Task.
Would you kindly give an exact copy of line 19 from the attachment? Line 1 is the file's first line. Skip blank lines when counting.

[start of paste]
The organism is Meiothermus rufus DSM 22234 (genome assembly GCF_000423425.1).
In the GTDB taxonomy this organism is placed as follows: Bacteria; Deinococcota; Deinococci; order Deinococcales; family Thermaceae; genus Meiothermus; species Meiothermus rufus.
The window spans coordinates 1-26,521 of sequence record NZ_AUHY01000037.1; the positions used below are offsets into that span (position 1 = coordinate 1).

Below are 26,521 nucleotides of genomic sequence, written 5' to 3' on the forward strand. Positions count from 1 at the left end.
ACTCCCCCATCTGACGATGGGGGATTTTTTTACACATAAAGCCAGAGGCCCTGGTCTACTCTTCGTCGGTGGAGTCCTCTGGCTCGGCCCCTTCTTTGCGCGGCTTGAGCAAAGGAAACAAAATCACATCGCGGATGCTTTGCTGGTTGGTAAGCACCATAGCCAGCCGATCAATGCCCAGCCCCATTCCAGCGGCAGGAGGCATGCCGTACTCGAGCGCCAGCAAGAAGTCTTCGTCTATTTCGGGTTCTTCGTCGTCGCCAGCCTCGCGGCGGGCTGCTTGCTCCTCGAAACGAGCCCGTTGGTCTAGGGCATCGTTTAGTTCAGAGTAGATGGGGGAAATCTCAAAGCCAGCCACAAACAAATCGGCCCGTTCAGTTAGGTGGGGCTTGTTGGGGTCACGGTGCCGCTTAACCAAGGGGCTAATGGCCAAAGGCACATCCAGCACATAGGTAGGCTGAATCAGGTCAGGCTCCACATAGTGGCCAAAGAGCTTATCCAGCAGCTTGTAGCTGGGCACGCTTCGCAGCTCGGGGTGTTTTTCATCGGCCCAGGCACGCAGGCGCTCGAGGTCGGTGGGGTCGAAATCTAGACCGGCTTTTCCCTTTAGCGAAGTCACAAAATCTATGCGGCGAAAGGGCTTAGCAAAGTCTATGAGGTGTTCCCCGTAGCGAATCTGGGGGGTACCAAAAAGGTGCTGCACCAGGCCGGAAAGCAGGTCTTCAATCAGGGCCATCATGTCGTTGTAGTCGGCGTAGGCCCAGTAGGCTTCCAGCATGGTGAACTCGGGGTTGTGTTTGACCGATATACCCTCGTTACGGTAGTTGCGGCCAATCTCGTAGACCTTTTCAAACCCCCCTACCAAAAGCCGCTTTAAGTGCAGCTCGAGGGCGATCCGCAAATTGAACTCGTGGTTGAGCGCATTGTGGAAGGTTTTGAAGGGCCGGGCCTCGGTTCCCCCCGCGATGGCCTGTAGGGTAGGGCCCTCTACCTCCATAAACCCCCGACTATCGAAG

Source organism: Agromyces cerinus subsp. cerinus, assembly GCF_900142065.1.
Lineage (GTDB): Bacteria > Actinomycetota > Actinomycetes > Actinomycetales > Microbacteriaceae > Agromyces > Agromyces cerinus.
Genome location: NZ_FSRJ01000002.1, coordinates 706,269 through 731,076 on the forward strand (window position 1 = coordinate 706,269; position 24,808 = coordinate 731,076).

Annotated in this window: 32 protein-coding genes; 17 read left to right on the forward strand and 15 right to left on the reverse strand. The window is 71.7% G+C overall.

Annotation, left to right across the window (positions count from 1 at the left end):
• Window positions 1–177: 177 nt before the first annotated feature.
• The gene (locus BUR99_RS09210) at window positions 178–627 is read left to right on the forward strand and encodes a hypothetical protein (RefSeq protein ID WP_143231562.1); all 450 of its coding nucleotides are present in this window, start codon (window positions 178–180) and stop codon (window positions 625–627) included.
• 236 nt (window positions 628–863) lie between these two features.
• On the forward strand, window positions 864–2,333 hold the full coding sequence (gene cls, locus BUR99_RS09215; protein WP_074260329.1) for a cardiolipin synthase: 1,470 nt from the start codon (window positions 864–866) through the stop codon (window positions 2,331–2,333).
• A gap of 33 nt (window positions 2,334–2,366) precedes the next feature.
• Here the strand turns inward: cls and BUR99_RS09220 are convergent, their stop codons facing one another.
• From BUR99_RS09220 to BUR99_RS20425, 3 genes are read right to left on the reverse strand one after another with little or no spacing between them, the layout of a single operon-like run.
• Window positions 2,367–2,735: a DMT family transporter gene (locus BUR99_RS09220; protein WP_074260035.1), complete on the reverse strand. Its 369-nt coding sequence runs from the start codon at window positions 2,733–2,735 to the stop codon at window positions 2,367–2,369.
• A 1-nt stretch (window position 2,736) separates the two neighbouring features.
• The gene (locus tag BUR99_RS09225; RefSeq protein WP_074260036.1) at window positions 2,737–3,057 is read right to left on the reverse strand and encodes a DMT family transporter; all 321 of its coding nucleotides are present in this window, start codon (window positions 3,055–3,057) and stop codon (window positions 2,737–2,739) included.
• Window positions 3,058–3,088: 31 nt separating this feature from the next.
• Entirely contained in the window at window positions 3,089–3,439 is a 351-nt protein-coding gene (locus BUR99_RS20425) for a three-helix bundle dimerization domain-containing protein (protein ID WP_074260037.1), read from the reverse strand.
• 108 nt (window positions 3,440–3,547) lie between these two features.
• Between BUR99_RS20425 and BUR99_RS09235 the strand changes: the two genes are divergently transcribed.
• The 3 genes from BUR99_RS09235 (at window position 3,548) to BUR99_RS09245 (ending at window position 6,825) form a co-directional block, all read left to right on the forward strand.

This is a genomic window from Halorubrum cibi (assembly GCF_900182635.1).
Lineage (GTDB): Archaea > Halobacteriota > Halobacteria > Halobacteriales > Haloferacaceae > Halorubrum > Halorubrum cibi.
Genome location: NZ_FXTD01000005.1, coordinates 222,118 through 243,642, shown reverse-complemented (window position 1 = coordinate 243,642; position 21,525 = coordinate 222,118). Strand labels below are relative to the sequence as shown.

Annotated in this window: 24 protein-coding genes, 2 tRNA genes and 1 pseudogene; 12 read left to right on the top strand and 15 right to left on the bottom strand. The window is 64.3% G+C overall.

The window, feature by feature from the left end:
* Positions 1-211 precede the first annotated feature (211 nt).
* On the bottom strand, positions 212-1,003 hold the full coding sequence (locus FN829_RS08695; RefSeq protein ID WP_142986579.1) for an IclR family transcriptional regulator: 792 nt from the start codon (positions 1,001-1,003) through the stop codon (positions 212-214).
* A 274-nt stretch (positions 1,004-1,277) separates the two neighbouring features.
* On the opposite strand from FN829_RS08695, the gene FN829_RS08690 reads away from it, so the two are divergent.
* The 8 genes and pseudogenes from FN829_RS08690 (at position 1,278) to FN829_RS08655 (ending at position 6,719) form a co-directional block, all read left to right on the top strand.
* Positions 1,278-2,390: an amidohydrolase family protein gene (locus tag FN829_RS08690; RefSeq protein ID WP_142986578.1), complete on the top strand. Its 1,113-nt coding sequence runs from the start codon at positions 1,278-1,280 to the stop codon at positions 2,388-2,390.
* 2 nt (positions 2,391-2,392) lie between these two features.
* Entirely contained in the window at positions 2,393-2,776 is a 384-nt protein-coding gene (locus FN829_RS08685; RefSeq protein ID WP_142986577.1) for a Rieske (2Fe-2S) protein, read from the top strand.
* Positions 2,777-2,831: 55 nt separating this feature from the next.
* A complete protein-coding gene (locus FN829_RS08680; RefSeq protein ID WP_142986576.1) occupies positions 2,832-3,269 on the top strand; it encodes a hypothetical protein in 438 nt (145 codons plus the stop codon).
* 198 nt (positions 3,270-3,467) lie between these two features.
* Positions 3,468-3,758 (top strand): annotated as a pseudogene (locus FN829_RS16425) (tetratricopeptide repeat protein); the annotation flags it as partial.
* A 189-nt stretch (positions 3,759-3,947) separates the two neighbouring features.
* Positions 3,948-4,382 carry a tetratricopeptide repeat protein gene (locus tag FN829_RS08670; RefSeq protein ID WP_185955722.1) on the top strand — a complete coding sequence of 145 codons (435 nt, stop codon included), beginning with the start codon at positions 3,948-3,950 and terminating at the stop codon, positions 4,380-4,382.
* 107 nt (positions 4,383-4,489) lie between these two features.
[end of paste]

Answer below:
• A 1-nt stretch (window position 2,736) separates the two neighbouring features.